“People here call this a great place to live, but that’s not a cliché. They really mean it, and it’s true,” says Kent Mathewson. “There are no extremes here, no super wealth. There are just good people. You don’t need extremes to succeed.” He knows of what he speaks, not as a chamber of commerce promoter but as an expert on the topic of viable towns. A native North Carolinian, Mathewson has worked as a city manager and instructor of community planning in his home state and in Oregon, Michigan and Texas. He established and led a community foundation in Detroit and has helped design towns in several states. By choice, he now lives in Davie County’s premier and nationally recognized retirement community of Bermuda Run, and serves the county as a volunteer adviser on ways to makes lives better and more productive.

Retired dentist Vic Andrews is even more effusive about the area. “I’ve lived all over and been on five continents,” he said at a Mocksville Rotary Club meeting. “I wouldn’t trade any one of them for Davie County.”

Unsolicited praise for the merits Davie County is seldom in short supply by those who have come here because their jobs brought them here as well as those who have moved here by personal choice.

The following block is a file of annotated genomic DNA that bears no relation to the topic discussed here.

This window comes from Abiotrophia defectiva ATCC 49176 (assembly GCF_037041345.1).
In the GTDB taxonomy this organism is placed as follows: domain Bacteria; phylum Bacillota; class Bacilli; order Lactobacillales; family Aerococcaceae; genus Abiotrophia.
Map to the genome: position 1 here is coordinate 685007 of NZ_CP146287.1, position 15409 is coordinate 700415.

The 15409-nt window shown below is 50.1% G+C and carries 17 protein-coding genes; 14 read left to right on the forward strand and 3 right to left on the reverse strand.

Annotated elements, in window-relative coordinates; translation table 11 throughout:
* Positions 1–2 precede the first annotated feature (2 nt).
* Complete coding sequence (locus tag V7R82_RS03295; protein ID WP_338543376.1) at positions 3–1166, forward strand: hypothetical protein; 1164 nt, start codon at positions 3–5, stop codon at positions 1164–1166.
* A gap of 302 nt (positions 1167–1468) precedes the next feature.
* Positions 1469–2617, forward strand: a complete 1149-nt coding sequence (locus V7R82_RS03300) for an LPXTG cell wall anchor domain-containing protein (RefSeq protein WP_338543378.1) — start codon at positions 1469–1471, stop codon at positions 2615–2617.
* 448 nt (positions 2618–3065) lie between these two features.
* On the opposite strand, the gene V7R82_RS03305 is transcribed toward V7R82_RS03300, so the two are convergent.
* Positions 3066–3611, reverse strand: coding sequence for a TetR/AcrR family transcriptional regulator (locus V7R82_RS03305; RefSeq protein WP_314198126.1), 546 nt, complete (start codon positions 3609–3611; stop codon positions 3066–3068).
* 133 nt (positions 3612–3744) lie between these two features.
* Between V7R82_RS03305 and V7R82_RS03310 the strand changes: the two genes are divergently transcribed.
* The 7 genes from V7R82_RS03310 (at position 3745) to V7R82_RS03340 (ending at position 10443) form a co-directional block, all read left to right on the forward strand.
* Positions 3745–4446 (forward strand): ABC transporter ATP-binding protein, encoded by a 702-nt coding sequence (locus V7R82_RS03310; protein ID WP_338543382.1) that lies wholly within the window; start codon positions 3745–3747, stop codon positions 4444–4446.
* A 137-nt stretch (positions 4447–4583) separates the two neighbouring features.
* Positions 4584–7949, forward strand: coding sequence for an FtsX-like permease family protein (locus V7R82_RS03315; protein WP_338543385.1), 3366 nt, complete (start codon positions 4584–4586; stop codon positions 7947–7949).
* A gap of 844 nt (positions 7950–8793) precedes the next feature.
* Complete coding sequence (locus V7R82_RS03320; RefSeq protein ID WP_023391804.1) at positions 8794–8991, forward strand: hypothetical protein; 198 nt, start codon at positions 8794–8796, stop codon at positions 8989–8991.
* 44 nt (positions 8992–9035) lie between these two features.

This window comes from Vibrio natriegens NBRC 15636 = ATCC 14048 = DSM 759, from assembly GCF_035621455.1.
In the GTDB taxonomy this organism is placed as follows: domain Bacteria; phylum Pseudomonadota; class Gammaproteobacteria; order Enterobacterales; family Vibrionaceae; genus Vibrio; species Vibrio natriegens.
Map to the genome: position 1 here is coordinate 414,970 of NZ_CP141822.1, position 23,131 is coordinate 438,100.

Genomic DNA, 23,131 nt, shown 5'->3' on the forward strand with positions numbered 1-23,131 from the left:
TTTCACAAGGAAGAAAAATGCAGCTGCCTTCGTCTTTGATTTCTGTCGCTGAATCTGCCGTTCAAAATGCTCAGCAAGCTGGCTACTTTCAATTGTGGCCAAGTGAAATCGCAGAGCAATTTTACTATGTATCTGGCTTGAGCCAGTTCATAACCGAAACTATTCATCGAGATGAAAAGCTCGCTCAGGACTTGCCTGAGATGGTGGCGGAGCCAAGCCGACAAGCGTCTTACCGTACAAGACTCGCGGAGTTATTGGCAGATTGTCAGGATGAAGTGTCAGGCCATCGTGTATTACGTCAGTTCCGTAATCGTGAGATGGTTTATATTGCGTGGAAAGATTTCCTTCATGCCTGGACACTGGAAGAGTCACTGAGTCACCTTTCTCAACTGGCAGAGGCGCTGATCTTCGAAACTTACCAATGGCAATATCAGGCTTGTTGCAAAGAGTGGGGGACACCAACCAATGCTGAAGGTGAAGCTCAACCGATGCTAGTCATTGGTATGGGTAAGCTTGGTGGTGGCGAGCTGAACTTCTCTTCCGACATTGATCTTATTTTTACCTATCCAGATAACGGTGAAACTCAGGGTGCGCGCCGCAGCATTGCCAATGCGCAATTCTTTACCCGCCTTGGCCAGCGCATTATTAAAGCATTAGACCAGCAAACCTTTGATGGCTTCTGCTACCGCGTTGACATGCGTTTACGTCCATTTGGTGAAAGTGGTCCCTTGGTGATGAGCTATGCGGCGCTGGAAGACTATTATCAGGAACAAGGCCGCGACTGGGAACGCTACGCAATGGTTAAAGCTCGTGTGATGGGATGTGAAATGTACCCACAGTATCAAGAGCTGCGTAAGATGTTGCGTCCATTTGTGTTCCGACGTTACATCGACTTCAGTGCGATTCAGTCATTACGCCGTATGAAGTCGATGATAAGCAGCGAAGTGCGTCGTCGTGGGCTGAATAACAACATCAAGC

“There is just some special element in the people,” says Steve Robertson, a successful Forsyth County business executive who has moved to neighboring Davie for the amenities that it offers his family. Robertson is one of several successful or retired entrepreneurs who have or are becoming stalwarts in community advancement simply because they have a growing fondness for the area.

Robertson and Allen Mebane, a straight talker who founded and recently retired as CEO of internationally known giant textile company Unifi, based in Guilford County, are two of what county officials call “crown jewels” among volunteer boosters and leaders. Both now live in Davie and devote much of their energies to promoting enhanced lifestyles, educational advancement and economic development in the county.